Some see traditional publishing as their holy grail.
Others are thinking about e-publication or self-publishing.
Still others are content to write for the joy of it and leave their writing in a bureau drawer for their literary heirs.

A few are too tired, sick, weary, busy, distracted to write.
And maybe, every meeting, someone is secretly thinking about quitting it all.
A different someone each time.

But I do think we have this in common--a need for mutual support of our writing dreams, camaraderie, and once a month lunch out. It’s a list, I guess, but barely.

So, it’s not surprising that frustrations will occasionally surface. But for all the dissymmetry, it’s still preferable to not having a critique group at all. Through the din of personalities and differing styles, goals, and pen colors, there is headway made. There are glimmers of inspiration, commiseration over rejection letters, writing news brought from conferences, names of agents taking submissions, and contest deadlines. A few guidelines are helpful maybe, like toss your lunch wrappers, share your email addresses, and take turns talking. But nothing heavy, mainly because I’ve decided managing these groups is too akin to tacking jello to a laptop. In short, I think keeping a group going is more art, less business.

I see each meeting as a little incubation room, where we are free to learn our craft with each other as validators, but without the spotlight of the entire world watching as we clean up our mistakes. We celebrate successes together too, of course, because that’s an art form too and definitely worth incubating.

Maybe some of you saw the recent interview with actress/comedienne Amy Poehler. Either the Sunday paper or online news, I forget. But I definitely remember something she said: to paraphrase, she was glad she had been pretty much left alone in her 20s to practice her craft with no spotlight on her. Some of what she did was good, some was bad, but all of it gave her experience and maturity to handle the success she now has.

May we each someday (soon) share her creative experience with success. May we each look back when we are published or republished and think the same of our humble and imperfect critique group. That it was worth it. That it gave to us more than it took from us. That it readied us, step by step, along the journey to our dreams. That, when we get ready to write our list of thanks for the inspiration, our writing group is right up there.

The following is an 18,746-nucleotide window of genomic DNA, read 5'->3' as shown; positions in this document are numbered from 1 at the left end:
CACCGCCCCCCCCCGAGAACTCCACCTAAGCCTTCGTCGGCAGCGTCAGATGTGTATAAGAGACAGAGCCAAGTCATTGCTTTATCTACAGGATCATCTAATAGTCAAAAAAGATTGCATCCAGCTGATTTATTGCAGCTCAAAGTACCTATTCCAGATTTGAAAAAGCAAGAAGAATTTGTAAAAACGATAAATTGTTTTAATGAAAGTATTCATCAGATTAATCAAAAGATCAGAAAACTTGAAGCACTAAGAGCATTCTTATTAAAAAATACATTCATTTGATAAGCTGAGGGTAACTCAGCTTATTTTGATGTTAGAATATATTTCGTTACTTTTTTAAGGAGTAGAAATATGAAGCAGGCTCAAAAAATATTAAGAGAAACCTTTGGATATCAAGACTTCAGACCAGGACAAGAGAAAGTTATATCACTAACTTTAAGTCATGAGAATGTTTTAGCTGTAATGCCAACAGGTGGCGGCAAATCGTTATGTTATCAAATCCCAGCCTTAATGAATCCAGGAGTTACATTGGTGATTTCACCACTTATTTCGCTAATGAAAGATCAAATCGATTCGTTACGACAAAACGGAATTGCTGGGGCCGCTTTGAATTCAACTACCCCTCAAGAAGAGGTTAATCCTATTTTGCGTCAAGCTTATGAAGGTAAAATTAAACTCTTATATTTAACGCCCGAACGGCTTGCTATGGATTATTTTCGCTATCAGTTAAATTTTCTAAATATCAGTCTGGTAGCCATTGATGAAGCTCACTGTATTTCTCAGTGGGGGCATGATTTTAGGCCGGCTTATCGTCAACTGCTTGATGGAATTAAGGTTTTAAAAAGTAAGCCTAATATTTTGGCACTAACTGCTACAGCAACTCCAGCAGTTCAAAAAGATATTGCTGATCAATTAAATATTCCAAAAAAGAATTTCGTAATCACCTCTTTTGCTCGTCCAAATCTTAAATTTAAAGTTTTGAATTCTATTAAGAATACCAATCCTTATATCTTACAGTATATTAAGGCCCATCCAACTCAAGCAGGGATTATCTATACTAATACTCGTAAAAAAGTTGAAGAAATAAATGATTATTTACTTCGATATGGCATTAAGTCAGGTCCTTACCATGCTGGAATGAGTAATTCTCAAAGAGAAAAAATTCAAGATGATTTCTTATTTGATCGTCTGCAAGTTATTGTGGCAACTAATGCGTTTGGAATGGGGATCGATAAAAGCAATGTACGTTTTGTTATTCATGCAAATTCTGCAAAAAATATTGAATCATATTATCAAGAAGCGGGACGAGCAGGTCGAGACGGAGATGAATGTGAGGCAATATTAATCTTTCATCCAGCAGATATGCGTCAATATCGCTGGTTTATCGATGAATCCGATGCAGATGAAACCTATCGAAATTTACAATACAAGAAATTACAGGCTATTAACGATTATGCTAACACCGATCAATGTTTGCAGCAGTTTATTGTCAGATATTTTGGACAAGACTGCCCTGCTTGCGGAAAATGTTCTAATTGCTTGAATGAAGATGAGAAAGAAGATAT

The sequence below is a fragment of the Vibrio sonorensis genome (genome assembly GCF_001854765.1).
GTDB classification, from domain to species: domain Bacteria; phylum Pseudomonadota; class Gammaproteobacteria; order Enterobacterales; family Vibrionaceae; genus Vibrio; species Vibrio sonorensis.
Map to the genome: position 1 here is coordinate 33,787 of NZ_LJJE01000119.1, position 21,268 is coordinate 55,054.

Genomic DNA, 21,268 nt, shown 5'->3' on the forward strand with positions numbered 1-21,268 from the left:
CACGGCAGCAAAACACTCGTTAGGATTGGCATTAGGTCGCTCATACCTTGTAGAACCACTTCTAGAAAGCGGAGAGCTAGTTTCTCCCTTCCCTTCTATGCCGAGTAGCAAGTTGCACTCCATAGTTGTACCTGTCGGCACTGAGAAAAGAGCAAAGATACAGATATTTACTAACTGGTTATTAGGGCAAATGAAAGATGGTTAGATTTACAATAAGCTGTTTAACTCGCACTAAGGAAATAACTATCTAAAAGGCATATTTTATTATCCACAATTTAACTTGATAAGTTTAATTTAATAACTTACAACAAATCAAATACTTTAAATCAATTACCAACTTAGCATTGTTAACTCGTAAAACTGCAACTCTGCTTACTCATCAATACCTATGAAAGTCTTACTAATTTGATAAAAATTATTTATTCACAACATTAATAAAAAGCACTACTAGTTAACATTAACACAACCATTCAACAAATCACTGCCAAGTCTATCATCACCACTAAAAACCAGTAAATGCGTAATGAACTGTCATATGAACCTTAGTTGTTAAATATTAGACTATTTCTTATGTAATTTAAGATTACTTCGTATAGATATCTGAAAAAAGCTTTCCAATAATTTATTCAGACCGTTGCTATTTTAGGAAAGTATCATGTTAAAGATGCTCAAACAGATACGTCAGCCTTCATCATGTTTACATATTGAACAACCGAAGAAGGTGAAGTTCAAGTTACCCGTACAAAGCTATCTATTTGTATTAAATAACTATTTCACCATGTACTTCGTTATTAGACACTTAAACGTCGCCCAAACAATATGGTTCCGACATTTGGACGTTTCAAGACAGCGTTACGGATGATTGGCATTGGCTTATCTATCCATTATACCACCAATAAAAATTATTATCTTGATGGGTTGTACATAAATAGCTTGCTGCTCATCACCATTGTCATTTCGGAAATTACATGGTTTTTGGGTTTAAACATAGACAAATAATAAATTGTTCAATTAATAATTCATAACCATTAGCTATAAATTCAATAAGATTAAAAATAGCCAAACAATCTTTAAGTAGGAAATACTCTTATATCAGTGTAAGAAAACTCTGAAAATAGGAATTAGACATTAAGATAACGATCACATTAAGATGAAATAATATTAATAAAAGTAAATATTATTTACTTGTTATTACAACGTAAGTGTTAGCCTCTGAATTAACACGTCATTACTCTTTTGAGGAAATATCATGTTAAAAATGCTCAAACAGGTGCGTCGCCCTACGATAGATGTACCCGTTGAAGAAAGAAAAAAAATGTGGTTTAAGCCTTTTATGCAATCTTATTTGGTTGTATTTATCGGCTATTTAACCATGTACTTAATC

Maybe even number one.

Tuesday, February 12, 2013

Did You Know ...

by Maxine McCoy

I've learned some interesting facts here and there that maybe you already know, but maybe some of you don't. I thought I'd share just in case. They all have to do with focus.

Did you know that:

Dean Koonz said it's been proven that if you write every day your subconscious will begin to do your writing for you. Here's what I know about stimulating your subconscious to write for you. While you're sleeping and in the recesses of your consciousness while you are doing other things, it will be putting your story together for you. What you'll be aware of consciously is that suddenly the problem in chapter four will resolve itself in your mind. That precise wording in the prologue you couldn't get just right will come to you in perfect order, seemingly from out of the blue. The first line of your novel, that most important line of your book, will pop into your mind and it will be ideal. Your subconscious is a genius and it wants to please you. You just have to ask it, not in words but by focus.

In Characters Make Your Story, Elwood suggests we carry a notebook around with us and jot down habitual expressions on peoples faces, habitual postures, etc. An easier way would be to choose an actor you want your character to look like, pick a movie he was in where his actions would be most like your hero's. (If your hero doesn't fit any particular actor, you can put together different features of various ones that do.) You can watch the DVD with a notebook in hand, writing down just how the voice sounded when he was alarmed, the way he walked when he was discouraged, the expression on his face when he looked at the heroine – the raise of his eyebrow, the twitch at the edge of his mouth. You'll be able to observe his facial expressions, habitual postures, clothing, walking gestures, speech, the sound of his voice – all aspects of him. You can watch the DVD over and over so you can focus on details, details, details.